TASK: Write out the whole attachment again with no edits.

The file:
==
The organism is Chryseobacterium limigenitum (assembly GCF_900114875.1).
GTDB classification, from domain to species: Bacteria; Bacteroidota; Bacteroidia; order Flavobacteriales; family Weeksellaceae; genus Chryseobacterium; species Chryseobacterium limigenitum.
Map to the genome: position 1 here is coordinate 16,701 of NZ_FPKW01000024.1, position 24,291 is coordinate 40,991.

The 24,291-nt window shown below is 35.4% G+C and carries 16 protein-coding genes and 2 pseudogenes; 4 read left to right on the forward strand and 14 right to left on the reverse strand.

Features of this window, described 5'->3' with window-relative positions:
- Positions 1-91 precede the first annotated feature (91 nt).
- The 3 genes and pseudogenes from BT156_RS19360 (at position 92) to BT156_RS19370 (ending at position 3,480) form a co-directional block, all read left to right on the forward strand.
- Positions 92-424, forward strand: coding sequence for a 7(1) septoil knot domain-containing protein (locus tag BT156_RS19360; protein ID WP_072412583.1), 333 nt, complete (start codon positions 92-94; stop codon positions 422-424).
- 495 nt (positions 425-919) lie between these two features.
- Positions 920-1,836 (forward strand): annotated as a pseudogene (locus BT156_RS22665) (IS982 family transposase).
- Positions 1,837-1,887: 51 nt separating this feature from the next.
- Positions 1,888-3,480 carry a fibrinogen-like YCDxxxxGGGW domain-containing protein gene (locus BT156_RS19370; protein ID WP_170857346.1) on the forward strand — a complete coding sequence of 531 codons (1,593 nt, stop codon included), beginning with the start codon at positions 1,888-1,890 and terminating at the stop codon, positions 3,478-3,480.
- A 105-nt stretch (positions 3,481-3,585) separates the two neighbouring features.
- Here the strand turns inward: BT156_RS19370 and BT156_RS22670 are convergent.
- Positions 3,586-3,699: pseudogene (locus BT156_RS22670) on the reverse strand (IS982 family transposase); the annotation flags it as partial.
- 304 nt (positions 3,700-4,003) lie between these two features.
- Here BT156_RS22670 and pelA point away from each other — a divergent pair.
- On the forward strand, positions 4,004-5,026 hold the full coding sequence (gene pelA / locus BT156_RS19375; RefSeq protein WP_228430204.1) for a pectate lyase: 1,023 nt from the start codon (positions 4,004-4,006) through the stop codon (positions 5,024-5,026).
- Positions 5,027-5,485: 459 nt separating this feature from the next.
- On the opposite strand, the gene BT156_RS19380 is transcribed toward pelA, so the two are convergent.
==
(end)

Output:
The organism is Chryseobacterium limigenitum (assembly GCF_900114875.1).
GTDB classification, from domain to species: Bacteria; Bacteroidota; Bacteroidia; order Flavobacteriales; family Weeksellaceae; genus Chryseobacterium; species Chryseobacterium limigenitum.
Map to the genome: position 1 here is coordinate 16,701 of NZ_FPKW01000024.1, position 24,291 is coordinate 40,991.

The 24,291-nt window shown below is 35.4% G+C and carries 16 protein-coding genes and 2 pseudogenes; 4 read left to right on the forward strand and 14 right to left on the reverse strand.

Features of this window, described 5'->3' with window-relative positions:
- Positions 1-91 precede the first annotated feature (91 nt).
- The 3 genes and pseudogenes from BT156_RS19360 (at position 92) to BT156_RS19370 (ending at position 3,480) form a co-directional block, all read left to right on the forward strand.
- Positions 92-424, forward strand: coding sequence for a 7(1) septoil knot domain-containing protein (locus tag BT156_RS19360; protein ID WP_072412583.1), 333 nt, complete (start codon positions 92-94; stop codon positions 422-424).
- 495 nt (positions 425-919) lie between these two features.
- Positions 920-1,836 (forward strand): annotated as a pseudogene (locus BT156_RS22665) (IS982 family transposase).
- Positions 1,837-1,887: 51 nt separating this feature from the next.
- Positions 1,888-3,480 carry a fibrinogen-like YCDxxxxGGGW domain-containing protein gene (locus BT156_RS19370; protein ID WP_170857346.1) on the forward strand — a complete coding sequence of 531 codons (1,593 nt, stop codon included), beginning with the start codon at positions 1,888-1,890 and terminating at the stop codon, positions 3,478-3,480.
- A 105-nt stretch (positions 3,481-3,585) separates the two neighbouring features.
- Here the strand turns inward: BT156_RS19370 and BT156_RS22670 are convergent.
- Positions 3,586-3,699: pseudogene (locus BT156_RS22670) on the reverse strand (IS982 family transposase); the annotation flags it as partial.
- 304 nt (positions 3,700-4,003) lie between these two features.
- Here BT156_RS22670 and pelA point away from each other — a divergent pair.
- On the forward strand, positions 4,004-5,026 hold the full coding sequence (gene pelA / locus BT156_RS19375; RefSeq protein WP_228430204.1) for a pectate lyase: 1,023 nt from the start codon (positions 4,004-4,006) through the stop codon (positions 5,024-5,026).
- Positions 5,027-5,485: 459 nt separating this feature from the next.
- On the opposite strand, the gene BT156_RS19380 is transcribed toward pelA, so the two are convergent.